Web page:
A number of years ago when I finished a photo shoot at Bethel Heights winery in the Eola Hills, Pat Dudley offered me a taste of their Pinot noir. First she poured some Pinot from the Flat Block part of their vineyard. mmm.... good. Immediately afterward she poured Pinot from the next block over–the Southeast Block. "Wait a minute, these taste different," I said tentatively. So the two vineyard blocks are separated by only 20 feet. Otherwise the two wines were made the same way, same winemaker, same everything, except the vineyard block.
So what could make them taste so different?
Winemaker Terry Casteel explained that the soils of the two blocks were formed by separate volcanic events. He conjectured that there must have been one volcanic flow, followed by another which didn't cover the first. So in fact, the soils were slightly different. What a taste bud awakening that was.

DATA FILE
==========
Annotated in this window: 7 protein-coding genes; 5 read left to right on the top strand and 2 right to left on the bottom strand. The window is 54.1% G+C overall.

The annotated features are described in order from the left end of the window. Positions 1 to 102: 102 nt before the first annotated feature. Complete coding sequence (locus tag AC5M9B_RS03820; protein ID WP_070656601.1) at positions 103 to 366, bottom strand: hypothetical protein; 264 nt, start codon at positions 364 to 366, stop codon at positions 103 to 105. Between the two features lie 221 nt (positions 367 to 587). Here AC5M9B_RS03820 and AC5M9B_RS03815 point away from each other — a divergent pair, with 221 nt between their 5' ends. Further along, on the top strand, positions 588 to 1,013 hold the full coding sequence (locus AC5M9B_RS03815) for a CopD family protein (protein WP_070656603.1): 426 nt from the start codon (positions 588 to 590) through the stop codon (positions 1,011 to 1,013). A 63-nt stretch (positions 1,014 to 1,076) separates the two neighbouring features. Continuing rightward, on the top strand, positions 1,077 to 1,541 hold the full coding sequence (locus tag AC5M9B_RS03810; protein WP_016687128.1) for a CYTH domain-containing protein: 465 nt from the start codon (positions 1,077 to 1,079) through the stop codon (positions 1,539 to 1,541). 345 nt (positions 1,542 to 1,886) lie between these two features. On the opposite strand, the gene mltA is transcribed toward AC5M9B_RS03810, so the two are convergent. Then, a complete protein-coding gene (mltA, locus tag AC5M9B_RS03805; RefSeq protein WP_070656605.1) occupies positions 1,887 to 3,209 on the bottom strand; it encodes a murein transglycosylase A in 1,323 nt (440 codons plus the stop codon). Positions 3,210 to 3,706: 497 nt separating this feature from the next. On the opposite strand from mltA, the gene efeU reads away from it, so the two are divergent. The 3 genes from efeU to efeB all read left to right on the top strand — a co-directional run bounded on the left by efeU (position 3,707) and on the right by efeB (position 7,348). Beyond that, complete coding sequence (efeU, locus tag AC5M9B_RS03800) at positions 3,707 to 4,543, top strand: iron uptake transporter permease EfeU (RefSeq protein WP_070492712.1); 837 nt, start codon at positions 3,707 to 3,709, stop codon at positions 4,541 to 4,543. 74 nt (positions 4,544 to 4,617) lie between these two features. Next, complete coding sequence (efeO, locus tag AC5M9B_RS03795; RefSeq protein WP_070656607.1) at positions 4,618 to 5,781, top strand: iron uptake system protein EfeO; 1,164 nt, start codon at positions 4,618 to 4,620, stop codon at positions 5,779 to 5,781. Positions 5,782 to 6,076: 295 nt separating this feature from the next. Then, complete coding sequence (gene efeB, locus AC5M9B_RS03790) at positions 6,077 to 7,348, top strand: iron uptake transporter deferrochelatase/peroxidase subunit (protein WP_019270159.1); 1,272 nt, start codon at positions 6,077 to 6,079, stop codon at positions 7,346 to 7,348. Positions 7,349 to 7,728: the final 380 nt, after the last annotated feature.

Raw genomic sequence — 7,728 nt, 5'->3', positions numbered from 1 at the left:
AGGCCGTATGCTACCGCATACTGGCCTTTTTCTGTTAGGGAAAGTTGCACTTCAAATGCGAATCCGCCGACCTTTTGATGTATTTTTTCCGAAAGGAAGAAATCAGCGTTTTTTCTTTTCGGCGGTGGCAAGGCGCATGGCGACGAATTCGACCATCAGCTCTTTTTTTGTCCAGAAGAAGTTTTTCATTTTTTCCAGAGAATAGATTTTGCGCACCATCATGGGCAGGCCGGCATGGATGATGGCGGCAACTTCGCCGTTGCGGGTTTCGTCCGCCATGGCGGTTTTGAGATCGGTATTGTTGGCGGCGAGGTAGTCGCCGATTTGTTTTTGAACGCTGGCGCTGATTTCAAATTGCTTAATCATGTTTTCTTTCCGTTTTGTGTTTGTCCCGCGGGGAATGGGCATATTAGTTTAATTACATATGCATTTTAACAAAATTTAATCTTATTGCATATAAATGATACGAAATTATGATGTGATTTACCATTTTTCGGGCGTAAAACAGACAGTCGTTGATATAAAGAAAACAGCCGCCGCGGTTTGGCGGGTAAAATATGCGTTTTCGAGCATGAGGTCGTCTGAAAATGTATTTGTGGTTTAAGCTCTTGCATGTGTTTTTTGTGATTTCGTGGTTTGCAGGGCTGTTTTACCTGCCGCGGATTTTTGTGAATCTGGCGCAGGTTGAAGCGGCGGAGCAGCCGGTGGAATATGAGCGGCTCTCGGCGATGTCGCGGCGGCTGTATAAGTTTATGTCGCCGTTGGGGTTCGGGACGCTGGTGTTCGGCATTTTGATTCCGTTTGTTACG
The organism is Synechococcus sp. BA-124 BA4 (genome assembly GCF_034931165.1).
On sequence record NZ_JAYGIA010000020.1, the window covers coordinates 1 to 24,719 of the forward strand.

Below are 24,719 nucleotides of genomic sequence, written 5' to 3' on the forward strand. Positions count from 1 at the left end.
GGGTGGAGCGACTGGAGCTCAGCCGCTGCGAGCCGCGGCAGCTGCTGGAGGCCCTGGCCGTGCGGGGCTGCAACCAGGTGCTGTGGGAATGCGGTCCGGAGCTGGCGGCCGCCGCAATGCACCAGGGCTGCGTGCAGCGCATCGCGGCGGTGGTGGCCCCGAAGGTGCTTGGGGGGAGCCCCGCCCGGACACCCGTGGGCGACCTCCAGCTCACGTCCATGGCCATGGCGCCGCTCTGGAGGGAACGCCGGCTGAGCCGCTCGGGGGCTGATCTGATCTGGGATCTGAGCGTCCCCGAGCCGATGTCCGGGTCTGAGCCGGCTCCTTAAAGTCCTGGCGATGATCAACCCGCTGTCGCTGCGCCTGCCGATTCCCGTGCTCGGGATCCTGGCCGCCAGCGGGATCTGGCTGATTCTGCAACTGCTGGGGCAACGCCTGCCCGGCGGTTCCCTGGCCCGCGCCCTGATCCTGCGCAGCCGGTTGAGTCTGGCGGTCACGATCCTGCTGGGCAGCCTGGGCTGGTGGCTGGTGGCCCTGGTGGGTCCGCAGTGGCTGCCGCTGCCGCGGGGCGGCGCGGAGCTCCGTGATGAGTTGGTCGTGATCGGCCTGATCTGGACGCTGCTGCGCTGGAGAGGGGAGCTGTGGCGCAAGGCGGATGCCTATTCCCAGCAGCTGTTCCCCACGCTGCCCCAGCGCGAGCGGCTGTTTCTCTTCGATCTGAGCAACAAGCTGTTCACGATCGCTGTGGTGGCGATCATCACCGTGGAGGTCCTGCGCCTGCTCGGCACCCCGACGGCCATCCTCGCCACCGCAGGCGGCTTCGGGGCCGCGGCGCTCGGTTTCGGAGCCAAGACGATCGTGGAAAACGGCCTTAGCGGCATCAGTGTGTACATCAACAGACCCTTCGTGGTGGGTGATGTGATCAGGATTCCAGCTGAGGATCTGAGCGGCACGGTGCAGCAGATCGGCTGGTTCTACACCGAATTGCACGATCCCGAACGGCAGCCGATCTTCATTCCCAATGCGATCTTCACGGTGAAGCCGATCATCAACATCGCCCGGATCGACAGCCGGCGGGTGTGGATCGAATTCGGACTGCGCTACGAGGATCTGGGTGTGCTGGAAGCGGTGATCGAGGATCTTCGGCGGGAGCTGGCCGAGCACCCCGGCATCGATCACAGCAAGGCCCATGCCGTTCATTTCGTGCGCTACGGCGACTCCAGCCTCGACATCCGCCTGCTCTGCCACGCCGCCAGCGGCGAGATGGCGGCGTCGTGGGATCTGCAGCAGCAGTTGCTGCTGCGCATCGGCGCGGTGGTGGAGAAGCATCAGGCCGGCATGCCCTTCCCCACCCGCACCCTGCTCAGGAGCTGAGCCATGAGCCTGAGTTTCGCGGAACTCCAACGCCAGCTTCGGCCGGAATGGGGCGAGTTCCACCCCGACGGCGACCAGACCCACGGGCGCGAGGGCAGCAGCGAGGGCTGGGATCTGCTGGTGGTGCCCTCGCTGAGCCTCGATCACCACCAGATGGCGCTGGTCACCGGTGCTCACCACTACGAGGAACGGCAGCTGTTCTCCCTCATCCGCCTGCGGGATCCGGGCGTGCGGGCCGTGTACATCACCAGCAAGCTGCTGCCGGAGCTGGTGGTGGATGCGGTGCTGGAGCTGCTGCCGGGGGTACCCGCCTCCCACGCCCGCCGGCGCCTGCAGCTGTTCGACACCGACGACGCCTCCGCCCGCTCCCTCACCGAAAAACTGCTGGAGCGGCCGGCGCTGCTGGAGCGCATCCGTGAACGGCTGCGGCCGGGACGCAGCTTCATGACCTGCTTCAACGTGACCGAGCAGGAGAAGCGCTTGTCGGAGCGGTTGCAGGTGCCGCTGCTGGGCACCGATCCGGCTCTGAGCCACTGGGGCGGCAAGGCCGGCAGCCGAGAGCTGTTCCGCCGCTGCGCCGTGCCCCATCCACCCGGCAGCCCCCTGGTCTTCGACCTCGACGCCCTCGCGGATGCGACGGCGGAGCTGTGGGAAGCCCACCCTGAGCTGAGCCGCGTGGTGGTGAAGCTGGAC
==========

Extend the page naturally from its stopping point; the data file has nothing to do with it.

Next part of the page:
(You will be able to read about these volcanic flows out of eastern Oregon–probably the greatest geologic event of its kind our earth has ever seen–in my upcoming book: Oregon The Taste of Wine due out in October.)
One of the people I interviewed for the book, Scott Burns, geology professor at Portland State University, claims that he can taste whether a Willamette Valley wine was made from grapes grown in either of the two major Willamette soil types: Jory (volcanic) or Willakenzie (ocean-bottom sedimentary).
Jim Kakacek, winemaker and general manager at Van Duzer winery, is a bit more skeptical about tasting soil types in the wine. He says that the taste differences might reflect factors like soil water retention. He does concede that the science is still out.
So can you taste the dirt in wine?